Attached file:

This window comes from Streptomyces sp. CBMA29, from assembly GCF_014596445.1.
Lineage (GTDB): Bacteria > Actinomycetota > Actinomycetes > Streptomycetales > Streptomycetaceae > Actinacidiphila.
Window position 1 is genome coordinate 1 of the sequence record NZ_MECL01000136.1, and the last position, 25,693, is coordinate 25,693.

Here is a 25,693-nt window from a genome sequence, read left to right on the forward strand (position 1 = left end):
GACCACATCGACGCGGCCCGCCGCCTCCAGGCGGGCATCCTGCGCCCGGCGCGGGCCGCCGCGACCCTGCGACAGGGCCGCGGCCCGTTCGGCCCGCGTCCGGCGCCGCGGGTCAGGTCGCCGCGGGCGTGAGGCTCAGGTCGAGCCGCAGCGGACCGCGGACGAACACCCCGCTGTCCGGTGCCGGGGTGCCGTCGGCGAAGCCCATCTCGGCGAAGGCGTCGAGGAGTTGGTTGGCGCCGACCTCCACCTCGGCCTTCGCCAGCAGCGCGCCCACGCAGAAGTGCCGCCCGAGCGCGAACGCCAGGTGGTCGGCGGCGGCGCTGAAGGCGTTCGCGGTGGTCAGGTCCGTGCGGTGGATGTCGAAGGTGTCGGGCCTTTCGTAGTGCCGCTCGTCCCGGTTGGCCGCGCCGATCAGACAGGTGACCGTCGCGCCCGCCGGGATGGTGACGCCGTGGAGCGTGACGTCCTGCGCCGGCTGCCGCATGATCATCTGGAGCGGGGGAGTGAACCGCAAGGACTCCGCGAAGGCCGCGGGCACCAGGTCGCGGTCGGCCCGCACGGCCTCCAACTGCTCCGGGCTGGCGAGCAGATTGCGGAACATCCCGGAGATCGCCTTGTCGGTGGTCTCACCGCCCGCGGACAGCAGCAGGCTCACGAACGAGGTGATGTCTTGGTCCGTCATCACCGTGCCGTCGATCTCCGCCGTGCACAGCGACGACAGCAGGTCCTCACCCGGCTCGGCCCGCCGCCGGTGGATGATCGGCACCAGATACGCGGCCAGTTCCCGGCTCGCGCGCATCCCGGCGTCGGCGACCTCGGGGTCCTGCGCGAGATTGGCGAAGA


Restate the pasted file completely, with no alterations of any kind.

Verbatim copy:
This window comes from Streptomyces sp. CBMA29, from assembly GCF_014596445.1.
Lineage (GTDB): Bacteria > Actinomycetota > Actinomycetes > Streptomycetales > Streptomycetaceae > Actinacidiphila.
Window position 1 is genome coordinate 1 of the sequence record NZ_MECL01000136.1, and the last position, 25,693, is coordinate 25,693.

Here is a 25,693-nt window from a genome sequence, read left to right on the forward strand (position 1 = left end):
GACCACATCGACGCGGCCCGCCGCCTCCAGGCGGGCATCCTGCGCCCGGCGCGGGCCGCCGCGACCCTGCGACAGGGCCGCGGCCCGTTCGGCCCGCGTCCGGCGCCGCGGGTCAGGTCGCCGCGGGCGTGAGGCTCAGGTCGAGCCGCAGCGGACCGCGGACGAACACCCCGCTGTCCGGTGCCGGGGTGCCGTCGGCGAAGCCCATCTCGGCGAAGGCGTCGAGGAGTTGGTTGGCGCCGACCTCCACCTCGGCCTTCGCCAGCAGCGCGCCCACGCAGAAGTGCCGCCCGAGCGCGAACGCCAGGTGGTCGGCGGCGGCGCTGAAGGCGTTCGCGGTGGTCAGGTCCGTGCGGTGGATGTCGAAGGTGTCGGGCCTTTCGTAGTGCCGCTCGTCCCGGTTGGCCGCGCCGATCAGACAGGTGACCGTCGCGCCCGCCGGGATGGTGACGCCGTGGAGCGTGACGTCCTGCGCCGGCTGCCGCATGATCATCTGGAGCGGGGGAGTGAACCGCAAGGACTCCGCGAAGGCCGCGGGCACCAGGTCGCGGTCGGCCCGCACGGCCTCCAACTGCTCCGGGCTGGCGAGCAGATTGCGGAACATCCCGGAGATCGCCTTGTCGGTGGTCTCACCGCCCGCGGACAGCAGCAGGCTCACGAACGAGGTGATGTCTTGGTCCGTCATCACCGTGCCGTCGATCTCCGCCGTGCACAGCGACGACAGCAGGTCCTCACCCGGCTCGGCCCGCCGCCGGTGGATGATCGGCACCAGATACGCGGCCAGTTCCCGGCTCGCGCGCATCCCGGCGTCGGCGACCTCGGGGTCCTGCGCGAGATTGGCGAAGA